SP's MAI - - FRONT PAGE - The views ex­pressed herein are the per­sonal views of the au­thor.

While BMD shield can stop a mul­ti­ple war­head/mis­sile at­tack, fo­cus ob­vi­ously is re­quired to keep up­grad­ing the mis­sile de­fence to min­imise the ef­fects by build­ing more and more safe­guards

Be­yond the nu­clear ca­pa­ble Agni-V, devel­op­ment of Agni-VI by the De­fence Re­search and Devel­op­ment Or­gan­i­sa­tion (DRDO) is wel­come news. This three-stage ICBM is ex­pected to be devel­oped by 2014 and likely to be in­tro­duced in ser­vice and op­er­a­tionalised by 2018-19. It will have a max­i­mum range of 10,000 kilo­me­tres, im­ply­ing ef­fec­tive range of about 8,000 kilo­me­tres.

With mo­bile launch­ers for the land vari­ant mount­able on both 8 x 8 Ta­tra ve­hi­cles and rail, plus the SLBM ver­sion fit­ted onto Ari­hant class sub­marines, the three-stage Agni-VI in­cor­po­rat­ing ‘seeker tech­nol­ogy’ will pro­vide a big boost to the In­dian armed forces as a force mul­ti­plier with strate­gic di­men­sions. The mul­ti­ple in­de­pen­dently tar­getable re-en­try ve­hi­cles (MIRV) war­heads that Agni-VI will carry are re­port­edly four to six though some sources talk of even 10 MIRV war­heads de­pend­ing on the weight of the war­heads.

Devel­op­ment of Agni-VI will pro­pel In­dia into the elite club of MIRV war­head ICBMs along­side coun­tries like the US, Rus­sia and China. Though In­dia’s mis­sile devel­op­ment is not aimed at any par­tic­u­lar coun­try, it is ax­iomatic that we can­not ig­nore the Chi­nese mis­sile devel­op­ment es­pe­cially the over­all ca­pa­bil­ity of nu­clear and bal­lis­tic mis­siles un­der China’s Sec­ond Ar­tillery Corps, which was the first mil­i­tary unit vis­ited by Xi Jing­pin.

Though the 2012 Mil­i­tary Bal­ance by the In­sti­tute of Strate­gic Stud­ies is be­ing pub­lished only by midMarch 2013, at last count, the over­all 500 mis­siles in­cluded some 70 ICBMs (in­clud­ing 20 of 13,000+ kilo­me­tres range, 24 of 11,200 kilo­me­tres range and 36 SLBMs in­clud­ing 24 of 7,200+ kilo­me­tres range. The lat­est en­try has been the Dong Fang 41 ICBM ca­pa­ble of car­ry­ing a nu­clear war­head of 1 MT or up to 10 MIRVs with se­lectable weight war­heads. With a speed of Mach 10-25, launchpad from silo or road mo­bile TEL, it will have a max­i­mum range of 14,000 kilo­me­tres. Dong Fang 41, trans­lated as ‘East Wind’ in Chi­nese, has been in­ducted into the Sec­ond Ar­tillery Corps and gives China the first strike ca­pa­bil­ity in the US main­land.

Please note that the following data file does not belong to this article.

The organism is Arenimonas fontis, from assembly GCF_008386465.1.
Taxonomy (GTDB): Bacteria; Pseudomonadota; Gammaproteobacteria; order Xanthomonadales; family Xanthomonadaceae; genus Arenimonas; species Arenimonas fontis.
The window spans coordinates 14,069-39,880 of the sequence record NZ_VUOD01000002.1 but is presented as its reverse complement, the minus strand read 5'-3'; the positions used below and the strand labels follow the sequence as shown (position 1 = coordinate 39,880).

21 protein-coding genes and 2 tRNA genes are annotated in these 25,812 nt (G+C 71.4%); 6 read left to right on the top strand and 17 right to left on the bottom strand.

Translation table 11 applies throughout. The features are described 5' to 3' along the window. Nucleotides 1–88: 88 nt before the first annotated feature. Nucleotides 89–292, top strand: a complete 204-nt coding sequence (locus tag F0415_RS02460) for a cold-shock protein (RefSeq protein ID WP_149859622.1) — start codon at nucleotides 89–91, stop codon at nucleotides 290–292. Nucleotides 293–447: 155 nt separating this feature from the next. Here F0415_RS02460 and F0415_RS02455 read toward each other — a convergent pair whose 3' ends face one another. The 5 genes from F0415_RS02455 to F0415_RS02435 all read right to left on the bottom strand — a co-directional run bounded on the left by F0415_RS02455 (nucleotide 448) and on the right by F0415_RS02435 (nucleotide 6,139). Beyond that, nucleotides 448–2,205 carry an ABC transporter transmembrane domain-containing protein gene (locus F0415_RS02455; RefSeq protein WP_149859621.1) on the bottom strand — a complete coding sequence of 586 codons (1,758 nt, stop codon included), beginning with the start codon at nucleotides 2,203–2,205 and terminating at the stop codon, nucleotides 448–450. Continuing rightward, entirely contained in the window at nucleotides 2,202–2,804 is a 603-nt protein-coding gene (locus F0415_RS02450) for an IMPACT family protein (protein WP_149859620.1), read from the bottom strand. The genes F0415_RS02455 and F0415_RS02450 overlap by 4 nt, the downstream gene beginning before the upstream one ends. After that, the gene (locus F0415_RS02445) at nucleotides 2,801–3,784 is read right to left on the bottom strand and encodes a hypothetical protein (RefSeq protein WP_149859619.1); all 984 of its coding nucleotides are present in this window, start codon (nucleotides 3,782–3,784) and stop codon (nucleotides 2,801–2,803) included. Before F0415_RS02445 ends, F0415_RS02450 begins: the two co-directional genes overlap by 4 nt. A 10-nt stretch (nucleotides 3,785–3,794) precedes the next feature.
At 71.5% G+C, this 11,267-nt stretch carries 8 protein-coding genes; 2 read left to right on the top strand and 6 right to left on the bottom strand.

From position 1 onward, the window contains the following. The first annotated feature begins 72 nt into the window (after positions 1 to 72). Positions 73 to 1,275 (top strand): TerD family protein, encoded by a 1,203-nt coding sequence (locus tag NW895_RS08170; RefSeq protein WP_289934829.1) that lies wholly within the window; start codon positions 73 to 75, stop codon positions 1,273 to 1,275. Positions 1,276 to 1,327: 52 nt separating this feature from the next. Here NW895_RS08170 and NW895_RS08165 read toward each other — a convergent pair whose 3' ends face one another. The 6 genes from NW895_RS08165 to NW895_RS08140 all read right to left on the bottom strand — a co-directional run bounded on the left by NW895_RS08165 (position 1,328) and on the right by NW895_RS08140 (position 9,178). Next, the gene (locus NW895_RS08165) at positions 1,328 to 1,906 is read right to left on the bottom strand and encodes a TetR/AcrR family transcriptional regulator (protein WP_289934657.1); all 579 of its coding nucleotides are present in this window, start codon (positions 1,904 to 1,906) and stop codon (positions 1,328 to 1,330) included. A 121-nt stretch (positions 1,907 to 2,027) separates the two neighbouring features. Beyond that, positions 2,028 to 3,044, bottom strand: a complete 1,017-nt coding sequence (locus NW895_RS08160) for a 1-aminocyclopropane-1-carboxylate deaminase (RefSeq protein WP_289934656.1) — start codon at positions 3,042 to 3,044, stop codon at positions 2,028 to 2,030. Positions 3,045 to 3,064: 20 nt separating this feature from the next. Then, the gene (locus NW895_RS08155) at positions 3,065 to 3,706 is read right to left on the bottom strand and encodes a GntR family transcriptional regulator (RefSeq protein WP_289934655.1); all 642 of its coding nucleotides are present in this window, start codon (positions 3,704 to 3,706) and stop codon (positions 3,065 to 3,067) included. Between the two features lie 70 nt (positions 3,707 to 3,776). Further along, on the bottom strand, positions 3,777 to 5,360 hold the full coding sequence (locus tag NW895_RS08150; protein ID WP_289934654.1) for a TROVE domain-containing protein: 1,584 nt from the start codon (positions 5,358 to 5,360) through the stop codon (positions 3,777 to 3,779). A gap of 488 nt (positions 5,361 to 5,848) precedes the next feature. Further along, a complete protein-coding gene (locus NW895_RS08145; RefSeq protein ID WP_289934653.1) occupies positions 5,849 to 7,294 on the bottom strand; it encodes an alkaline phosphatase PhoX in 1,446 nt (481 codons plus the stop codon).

China test-fired the DF 41 on July 24, 2012, while the China-Ja­pan con­tro­versy raged over the dis­puted Diaoyu­tai (Diaoyu or Senkaku) is­lands. With reach­able tar­gets in the US, the DF 41 pro­vides strate­gic mus­cle to China in the bal­ance of power in the Asi­aPa­cific re­gion. As and when China de­ploys a Car­rier Group at Hainan and de­ploys SLBMs, the bal­ance of power in Asia-Pa­cific will start un­der­go­ing a change.

China’s Dong Fang 41 ICBM

Aside from the de­ploy­ment of mul­ti­ple MIRV war­head mis­siles, what needs to be kept in mind is the Chi­nese con­cept of mass mis­sile strikes, both aimed at pen­e­trat­ing the BMD shield of the ad­ver­sary by en­sur­ing at least some war­heads strike in­tended tar­gets. Then is the ques­tion whether all the war­heads will merely be nu­clear or con­ven­tional or can one also ex­pect oth­ers like chem­i­cal and elec­tro­mag­netic (EM) war­heads, given the Chi­nese pen­chant to sur­prise the en­emy asym­met­ri­cally?

In­dia needs to ex­am­ine th­ese is­sues. Are we ca­ter­ing for an EM war­head mixed with con­ven­tional, nu­clear, chem­i­cal MIRV war­heads? While BMD shield can stop a mul­ti­ple war­head/mis­sile at­tack, fo­cus ob­vi­ously is re­quired to keep up­grad­ing the mis­sile de­fence to min­imise the ef­fects by build­ing more and more safe­guards. As for de­ter­rence, who is this de­ter­rence against if not China and Pak­istan. We need to re­view our nu­clear pol­icy in the con­text of both. De­ter­rence must be cred­i­ble and through the full spec­trum rather than only at ICBM level not­with­stand­ing the fact that longer ranges are in­tim­i­dat­ing to the ad­ver­sary. Pref­er­ence also needs to be given to ther­monu­clear war­heads (for greater ef­fect and cost ef­fec­tive­ness) and to the seabased de­ter­rent (SLBMs) as lat­ter are eas­ier to se­cure and de­ploy. Fi­nally, would be the re­quire­ment to have a ro­bust com­mand and con­trol sys­tem and the alacrity with which the sec­ond strike op­tion is to be ex­er­cised, should we con­tinue with this pol­icy.


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